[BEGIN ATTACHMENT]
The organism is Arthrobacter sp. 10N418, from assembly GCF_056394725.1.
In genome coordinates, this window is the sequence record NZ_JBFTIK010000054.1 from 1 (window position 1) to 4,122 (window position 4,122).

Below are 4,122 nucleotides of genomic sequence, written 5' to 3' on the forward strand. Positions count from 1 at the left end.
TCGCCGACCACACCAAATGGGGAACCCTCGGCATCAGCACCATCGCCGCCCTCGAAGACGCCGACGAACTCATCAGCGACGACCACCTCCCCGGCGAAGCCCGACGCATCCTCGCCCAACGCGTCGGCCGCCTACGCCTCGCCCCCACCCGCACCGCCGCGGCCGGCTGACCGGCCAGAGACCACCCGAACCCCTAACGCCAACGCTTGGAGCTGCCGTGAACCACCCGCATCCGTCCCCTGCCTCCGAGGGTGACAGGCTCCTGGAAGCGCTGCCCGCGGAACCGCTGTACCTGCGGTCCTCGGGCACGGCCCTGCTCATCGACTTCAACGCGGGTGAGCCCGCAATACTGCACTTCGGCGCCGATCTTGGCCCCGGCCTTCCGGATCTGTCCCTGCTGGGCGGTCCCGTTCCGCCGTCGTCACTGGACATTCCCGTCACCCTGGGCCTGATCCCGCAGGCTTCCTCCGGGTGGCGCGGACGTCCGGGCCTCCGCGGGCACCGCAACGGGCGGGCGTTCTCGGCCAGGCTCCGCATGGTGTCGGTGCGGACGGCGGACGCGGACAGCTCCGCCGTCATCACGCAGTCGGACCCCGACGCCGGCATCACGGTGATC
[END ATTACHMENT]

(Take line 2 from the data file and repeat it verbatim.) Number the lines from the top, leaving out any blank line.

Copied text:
In genome coordinates, this window is the sequence record NZ_JBFTIK010000054.1 from 1 (window position 1) to 4,122 (window position 4,122).